Maybe it’s the rainbow-colored logo, or the company’s advocacy of net “neutrality,” or the fact that almost everything Google offers to consumers is free of charge. Or maybe it’s the pre-school corporate motto, “don’t be evil.” It may be all these things in combination that have caused us at times to turn a blind eye to the notion that Google is hardly a neutral not-for-profit organization or some charitable cause, to idealize Google as the champion of an open web system, free for all, as compared to the colder sentiment we might nurture about, say, Apple, a company that makes no qualms at all about charging a premium price for any of its products, which has a sharp silver logo and the founder of which wears a black turtleneck, (to Google founder’s red t-shirt.) With the introduction of Google’s latest online trinket, Buzz, this protective bubble of benevolent web Willy Wonka may have at last been punctured.
I am not only referring to the splash and uproar since the Google Buzz release some days ago, although there has been plenty of that. The early adopters have learned a hard lesson of beta testing, and the bloggers have been having a feast with privacy issues that seem to get more messy with every new fix. Even the New York Times is chiming in, a legit publication that also covers sports and the economy. A more lasting concern, however, even as the kinks get ironed out, may underlie the very nature of the Buzz product: We see, for the first time, that Google’s business goals are not necessarily costless for the consumer.
To state the obvious, and despite possible protests by the company to the contrary, Google is ultimately and almost purely an online search business, as evidenced by the search product comprising some 100% of the company’s otherworldly cash flows. This business is not only limited in its future growth potential, with already 60%+ market share, but is at that massive level vulnerable to attack and diminution. Every new Google offering, every new announcement, has to be seen in this context, which is to say, from the perspective of Google’s commercial motive to protect and even extend its search business dominance.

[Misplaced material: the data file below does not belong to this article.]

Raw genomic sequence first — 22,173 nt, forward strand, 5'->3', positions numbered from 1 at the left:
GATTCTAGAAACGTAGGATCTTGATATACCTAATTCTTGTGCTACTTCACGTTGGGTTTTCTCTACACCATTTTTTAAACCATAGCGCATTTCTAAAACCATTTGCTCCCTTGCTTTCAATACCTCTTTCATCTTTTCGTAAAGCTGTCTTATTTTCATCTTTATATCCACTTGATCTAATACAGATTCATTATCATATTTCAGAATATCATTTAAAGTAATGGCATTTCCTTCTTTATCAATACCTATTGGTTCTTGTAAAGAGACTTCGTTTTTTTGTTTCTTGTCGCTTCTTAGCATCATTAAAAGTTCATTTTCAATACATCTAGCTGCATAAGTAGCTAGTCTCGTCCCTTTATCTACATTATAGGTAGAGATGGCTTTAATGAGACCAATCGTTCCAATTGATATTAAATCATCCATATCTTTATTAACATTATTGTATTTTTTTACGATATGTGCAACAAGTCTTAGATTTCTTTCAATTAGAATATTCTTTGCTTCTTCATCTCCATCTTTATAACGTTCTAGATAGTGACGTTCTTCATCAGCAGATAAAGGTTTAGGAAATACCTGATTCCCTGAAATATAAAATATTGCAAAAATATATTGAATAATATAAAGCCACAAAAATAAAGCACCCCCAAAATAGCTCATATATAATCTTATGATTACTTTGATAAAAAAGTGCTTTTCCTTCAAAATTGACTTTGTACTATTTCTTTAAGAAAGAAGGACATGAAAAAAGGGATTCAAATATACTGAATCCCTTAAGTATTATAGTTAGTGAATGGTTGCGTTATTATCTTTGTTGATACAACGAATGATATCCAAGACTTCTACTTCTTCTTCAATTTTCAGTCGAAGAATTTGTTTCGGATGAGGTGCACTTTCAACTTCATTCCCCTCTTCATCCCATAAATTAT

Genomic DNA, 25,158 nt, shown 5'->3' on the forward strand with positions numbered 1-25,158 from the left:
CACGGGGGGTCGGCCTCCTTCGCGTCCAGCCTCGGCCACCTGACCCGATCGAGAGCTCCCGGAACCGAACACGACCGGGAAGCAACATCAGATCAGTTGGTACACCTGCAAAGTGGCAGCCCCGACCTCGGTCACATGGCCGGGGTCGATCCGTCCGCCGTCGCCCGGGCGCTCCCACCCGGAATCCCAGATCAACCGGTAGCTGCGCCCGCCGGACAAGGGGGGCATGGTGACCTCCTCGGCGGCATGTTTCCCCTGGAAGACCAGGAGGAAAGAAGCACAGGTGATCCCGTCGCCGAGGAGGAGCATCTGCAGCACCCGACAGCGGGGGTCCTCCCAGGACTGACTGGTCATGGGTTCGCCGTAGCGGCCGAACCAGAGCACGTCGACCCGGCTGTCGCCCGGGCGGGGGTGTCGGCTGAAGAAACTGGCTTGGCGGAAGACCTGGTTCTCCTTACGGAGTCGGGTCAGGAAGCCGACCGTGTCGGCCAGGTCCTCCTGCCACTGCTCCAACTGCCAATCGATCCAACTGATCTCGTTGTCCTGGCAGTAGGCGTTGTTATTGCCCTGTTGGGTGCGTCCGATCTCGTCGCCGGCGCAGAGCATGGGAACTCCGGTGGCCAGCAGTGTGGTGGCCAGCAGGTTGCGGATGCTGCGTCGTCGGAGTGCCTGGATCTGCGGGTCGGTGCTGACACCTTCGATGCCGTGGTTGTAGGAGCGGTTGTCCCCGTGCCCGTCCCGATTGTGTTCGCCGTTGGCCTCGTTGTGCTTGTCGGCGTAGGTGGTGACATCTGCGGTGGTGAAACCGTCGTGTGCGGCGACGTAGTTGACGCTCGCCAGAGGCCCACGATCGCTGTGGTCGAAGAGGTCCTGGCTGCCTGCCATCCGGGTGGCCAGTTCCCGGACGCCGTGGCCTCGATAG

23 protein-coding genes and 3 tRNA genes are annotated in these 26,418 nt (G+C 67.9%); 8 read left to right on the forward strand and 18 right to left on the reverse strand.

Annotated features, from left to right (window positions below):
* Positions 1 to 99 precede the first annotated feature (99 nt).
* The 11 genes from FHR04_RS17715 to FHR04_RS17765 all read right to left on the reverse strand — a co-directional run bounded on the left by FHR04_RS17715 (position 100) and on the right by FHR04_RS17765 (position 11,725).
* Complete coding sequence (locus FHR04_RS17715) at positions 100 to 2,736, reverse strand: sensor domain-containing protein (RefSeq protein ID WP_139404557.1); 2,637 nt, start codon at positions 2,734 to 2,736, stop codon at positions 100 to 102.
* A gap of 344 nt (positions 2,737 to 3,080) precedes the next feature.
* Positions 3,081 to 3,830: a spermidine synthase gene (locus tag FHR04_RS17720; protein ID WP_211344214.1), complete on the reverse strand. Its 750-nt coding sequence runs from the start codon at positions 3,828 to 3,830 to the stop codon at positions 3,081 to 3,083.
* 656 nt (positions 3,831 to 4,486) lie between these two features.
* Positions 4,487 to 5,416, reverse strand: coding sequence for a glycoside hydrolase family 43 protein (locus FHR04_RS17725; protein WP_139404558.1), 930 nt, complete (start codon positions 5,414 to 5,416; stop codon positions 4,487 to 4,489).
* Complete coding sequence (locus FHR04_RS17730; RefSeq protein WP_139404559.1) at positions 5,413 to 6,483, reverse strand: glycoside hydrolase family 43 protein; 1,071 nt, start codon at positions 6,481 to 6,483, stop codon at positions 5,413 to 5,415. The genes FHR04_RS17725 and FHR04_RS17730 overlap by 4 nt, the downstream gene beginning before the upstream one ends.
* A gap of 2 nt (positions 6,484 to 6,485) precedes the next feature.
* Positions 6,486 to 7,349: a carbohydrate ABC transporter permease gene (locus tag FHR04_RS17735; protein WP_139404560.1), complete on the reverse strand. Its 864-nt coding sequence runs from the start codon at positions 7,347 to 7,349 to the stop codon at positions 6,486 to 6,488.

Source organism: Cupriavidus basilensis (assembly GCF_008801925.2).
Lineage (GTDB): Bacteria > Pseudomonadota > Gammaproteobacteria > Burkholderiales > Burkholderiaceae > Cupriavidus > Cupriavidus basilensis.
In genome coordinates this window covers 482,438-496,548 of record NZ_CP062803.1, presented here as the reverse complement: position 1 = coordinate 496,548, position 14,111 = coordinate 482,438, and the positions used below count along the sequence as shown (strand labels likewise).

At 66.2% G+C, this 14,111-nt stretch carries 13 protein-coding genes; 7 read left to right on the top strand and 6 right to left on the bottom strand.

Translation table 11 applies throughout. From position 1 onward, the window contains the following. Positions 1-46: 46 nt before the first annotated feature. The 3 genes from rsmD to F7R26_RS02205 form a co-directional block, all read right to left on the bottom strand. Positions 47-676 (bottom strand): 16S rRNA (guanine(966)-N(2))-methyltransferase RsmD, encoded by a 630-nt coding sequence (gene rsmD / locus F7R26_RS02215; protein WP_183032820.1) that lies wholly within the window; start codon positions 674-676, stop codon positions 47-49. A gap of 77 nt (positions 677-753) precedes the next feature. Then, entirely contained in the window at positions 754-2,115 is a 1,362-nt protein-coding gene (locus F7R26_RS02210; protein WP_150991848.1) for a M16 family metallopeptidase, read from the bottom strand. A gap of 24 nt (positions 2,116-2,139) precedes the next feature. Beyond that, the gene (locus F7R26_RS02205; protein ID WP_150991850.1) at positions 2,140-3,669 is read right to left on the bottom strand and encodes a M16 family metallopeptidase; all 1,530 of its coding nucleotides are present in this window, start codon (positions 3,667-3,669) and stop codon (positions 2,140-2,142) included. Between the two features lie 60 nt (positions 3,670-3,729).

Google Chrome, for example, by all accounts the speediest browser around, increases the number of websites we are likely to access within a fixed timeframe, which in turn increases web traffic, which in turn increases the likelihood that we will search for something, which will likely be via Google. The company’s recently announced “fiber to the home” national infrastructure initiative aims at the same result – to expedite web traffic flow – by improving broadband connectivity. YouTube, Maps, Docs, and Google’s other free online services are all meant to keep us browsing longer.
The linking of Google Buzz to the Gmail system – which is at the root of the privacy issues and aforementioned uproar – is not a flaw, but an essential element of the product. Because Gmail, unlike Twitter or Facebook, is necessarily a browser based offering that comes with its own Google search box built in. Contrariwise, Twitter is increasingly being accessed on derivative platforms such as Tweetdeck – a browser-free experience that bypasses websurfing altogether – and Facebook is developing its own search platform that would altogether bypass Google. Both of these competitive trends won’t do at all for Google, and when we see Google as the market-conscious web operation that is behind the “don’t be evil” mantra, Buzz not only makes sense but is a necessary strategic move for which the company cannot be faulted. Beyond good and evil, however, what does arise is a new question that Google has not had to answer before: can Willy Wonka be trusted?
The question is huge, because trust and search reliability are closely connected, and the market’s answer could in the long term impact Google’s core business.
Disclosure: No positions.